It is no longer ancient China, frozen for three thousand years, that is exhibited in Brussels. It is a renewed, rejuvenated China, ready for a broader and deeper economic and political life.
This new China wanted to give Belgium a token of sympathy. On the initiative of one of the most distinguished Chinese diplomats, Mr. Wang-Mou-Tao, secretary of the Brussels legation, the Peking government, despite the national mourning resulting from the death of the two sovereigns, despite the opening in Nanjing of the first Chinese National Exhibition, to which it had devoted great efforts, decided to participate officially in the Brussels Exhibition. The Minister of China in Brussels, His Excellency Yang-Chu, has, in his speech, excellently expressed China's intentions and feelings towards us, which are so particularly cordial. The good wishes and goodwill of the Belgians are therefore with the Middle Kingdom in its task of transformation.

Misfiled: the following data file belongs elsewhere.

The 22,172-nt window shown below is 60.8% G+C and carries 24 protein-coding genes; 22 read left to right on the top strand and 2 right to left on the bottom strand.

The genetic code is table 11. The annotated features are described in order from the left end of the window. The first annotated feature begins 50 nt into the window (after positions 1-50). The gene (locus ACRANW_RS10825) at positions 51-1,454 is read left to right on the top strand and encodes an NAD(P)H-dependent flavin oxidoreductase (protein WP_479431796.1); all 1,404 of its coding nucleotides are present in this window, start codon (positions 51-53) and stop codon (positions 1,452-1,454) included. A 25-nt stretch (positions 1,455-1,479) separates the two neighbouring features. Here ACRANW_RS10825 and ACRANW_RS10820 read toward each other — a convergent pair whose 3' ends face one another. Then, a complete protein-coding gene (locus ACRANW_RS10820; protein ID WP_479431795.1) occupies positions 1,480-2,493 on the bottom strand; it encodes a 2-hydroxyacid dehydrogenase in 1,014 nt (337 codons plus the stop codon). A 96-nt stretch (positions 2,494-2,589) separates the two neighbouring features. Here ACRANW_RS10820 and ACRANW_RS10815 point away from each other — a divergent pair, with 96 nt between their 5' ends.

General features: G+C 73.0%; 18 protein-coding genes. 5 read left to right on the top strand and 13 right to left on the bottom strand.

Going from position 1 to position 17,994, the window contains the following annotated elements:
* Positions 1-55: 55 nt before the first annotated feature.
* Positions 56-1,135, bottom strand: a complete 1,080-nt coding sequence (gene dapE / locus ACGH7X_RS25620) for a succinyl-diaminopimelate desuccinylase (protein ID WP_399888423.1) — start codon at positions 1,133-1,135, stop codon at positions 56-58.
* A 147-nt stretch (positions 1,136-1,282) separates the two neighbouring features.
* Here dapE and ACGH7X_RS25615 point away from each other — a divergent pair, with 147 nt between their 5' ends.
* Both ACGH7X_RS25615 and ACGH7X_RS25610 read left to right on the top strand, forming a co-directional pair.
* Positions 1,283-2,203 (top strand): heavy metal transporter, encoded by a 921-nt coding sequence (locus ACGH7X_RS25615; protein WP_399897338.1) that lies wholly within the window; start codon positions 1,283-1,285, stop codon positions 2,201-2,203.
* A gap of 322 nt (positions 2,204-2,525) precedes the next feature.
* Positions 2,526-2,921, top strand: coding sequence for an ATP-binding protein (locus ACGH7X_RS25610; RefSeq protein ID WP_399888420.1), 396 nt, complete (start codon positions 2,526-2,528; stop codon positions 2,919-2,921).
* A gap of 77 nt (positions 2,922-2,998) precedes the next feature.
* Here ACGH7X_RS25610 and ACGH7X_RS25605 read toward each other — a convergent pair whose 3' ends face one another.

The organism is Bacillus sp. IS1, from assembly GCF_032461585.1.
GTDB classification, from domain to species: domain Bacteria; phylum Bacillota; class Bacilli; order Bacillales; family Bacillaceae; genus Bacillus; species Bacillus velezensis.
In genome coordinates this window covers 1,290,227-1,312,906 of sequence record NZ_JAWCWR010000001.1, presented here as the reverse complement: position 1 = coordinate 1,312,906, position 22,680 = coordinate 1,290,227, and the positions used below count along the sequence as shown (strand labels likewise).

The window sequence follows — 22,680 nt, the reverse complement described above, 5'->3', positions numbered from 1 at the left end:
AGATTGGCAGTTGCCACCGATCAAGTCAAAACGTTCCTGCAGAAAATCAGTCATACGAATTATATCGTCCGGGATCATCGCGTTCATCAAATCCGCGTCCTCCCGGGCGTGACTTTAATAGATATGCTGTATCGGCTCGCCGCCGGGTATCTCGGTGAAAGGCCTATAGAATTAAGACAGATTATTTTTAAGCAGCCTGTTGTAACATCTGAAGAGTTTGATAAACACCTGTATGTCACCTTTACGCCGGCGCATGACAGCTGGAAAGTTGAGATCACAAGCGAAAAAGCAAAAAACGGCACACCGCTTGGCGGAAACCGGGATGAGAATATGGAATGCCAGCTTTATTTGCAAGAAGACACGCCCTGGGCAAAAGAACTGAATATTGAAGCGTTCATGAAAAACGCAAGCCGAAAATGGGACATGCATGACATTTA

A vast field is open to the cooperation of the two nations: shipping lines, railways, posts, mining, education, public works... Who knows how far Chinese civilisation will go?
When, at the end of the 13th century, Marco Polo, after having discovered China and lived there for seventeen years, returned to Venice, his fellow citizens did not want to believe the wonders he told about the great Koubilai-khan and the mysterious kingdom of Çathay. On his deathbed, he was still being urged to retract the account of his travels. The day may come when the Marco Polos of the late twentieth century will not be believed either when they tell what they have seen in the China of tomorrow.
© Exposition Universelle de Bruxelles 1910